The Boeing Co. is forming a joint venture with Safran S.A. to design, build, and service auxiliary power units (APUs) for commercial aircraft — onboard engines used to start the main engines and power aircraft systems while on the ground, or during flight if necessary. The prospective partners will own the equal shares of the new, unnamed company, which will be based in the U.S.
The venture will represent a new technology area for Boeing: Auxiliary power units provide energy for functions other than propulsion, to power lighting, IT, navigation, ventilation, and various other electrical power requirements aboard an aircraft.
Boeing did not indicate the capitalization value of the venture, but it stated its agreement would be implemented later this year.
"This strategic partnership will leverage Boeing's deep customer and airplane knowledge along with Safran's experience in designing and producing complex propulsion assemblies to deliver expanded, innovative services solutions to our customers," stated Stan Deal, president and CEO of Boeing Global Services.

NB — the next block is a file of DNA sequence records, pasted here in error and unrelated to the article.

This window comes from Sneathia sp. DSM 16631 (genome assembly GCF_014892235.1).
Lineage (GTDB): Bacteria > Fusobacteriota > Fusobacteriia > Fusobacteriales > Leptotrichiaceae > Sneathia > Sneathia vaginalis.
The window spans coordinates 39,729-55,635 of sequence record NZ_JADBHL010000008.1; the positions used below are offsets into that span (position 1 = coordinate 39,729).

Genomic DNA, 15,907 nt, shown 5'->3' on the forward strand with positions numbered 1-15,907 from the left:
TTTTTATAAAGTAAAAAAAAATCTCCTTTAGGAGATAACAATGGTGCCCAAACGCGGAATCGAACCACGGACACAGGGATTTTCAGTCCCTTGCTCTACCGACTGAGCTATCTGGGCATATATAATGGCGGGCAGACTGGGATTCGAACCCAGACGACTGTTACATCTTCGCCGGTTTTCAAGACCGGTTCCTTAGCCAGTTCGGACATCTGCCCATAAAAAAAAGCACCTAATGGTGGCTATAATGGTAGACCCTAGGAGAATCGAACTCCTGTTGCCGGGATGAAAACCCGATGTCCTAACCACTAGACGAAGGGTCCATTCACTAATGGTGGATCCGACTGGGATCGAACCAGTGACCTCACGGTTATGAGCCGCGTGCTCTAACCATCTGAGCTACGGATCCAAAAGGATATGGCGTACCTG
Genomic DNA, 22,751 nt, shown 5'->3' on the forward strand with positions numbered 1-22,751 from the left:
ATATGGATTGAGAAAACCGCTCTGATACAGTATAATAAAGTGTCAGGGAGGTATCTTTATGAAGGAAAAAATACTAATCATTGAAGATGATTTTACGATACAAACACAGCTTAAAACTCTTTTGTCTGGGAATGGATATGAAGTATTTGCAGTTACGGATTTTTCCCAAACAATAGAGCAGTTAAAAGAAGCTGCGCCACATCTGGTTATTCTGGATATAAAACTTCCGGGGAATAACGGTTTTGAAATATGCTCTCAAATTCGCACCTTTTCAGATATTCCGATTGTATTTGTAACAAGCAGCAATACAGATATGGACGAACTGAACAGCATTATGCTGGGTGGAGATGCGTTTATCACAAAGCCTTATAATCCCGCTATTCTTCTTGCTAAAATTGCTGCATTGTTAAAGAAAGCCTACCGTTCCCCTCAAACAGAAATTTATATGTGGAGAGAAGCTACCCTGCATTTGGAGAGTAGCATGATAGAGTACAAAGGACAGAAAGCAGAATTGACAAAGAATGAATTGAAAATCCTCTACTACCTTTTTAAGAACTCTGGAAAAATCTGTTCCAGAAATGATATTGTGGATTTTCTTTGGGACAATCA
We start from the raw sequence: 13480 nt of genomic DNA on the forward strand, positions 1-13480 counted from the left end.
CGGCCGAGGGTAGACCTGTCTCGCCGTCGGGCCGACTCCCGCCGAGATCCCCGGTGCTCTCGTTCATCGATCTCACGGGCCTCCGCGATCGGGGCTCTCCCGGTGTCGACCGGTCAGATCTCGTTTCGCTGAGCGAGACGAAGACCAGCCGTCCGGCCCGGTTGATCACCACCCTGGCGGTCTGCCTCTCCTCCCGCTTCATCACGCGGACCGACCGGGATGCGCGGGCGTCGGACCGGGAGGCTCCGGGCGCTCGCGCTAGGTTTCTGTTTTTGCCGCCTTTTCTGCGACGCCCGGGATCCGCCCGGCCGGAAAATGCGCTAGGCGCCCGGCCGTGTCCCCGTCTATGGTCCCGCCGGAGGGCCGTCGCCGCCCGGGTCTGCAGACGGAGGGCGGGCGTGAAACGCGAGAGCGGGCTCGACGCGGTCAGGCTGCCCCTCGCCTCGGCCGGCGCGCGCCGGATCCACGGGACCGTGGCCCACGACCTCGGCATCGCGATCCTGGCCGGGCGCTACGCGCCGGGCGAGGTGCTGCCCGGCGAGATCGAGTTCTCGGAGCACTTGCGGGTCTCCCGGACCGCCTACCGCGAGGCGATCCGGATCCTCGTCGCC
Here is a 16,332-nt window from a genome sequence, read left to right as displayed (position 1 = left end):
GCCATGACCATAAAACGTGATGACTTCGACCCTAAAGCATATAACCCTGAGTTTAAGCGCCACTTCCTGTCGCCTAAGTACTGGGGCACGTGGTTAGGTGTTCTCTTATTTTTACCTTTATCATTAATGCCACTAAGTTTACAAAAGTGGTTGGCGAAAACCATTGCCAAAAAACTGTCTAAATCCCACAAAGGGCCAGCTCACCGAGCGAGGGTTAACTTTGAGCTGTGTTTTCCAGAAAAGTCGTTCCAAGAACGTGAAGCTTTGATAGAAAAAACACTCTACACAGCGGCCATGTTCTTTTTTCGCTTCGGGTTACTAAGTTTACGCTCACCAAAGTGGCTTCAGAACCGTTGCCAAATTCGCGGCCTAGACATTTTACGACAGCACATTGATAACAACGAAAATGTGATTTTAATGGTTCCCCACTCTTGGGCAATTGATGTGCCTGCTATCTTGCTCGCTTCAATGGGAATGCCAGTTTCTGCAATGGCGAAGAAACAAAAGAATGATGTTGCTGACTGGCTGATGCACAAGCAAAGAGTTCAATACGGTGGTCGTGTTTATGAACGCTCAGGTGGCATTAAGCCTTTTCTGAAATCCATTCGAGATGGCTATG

While Boeing designs and builds commercial jets, business jets, and defense aircraft, Safran designs and builds aircraft and rocket engines. It is one half of the CFM International partnership that supplies turbofan engines for several Boeing aircraft platforms.
Safran also manufactures APU systems. It’s not known if the new venture will rely on current Safran technologies for its product line. Currently the APU market is dominated by two suppliers, Honeywell Inc. and United Technologies.
Boeing and Safran already are partners in MATIS, a producer of wiring products for several airframe and engine companies.
"This move will strengthen Boeing's vertical capabilities as we continue to expand our services portfolio and make strategic investments that accelerate our growth plans," stated Greg Smith, Boeing CFO and EVP for Enterprise Performance & Strategy.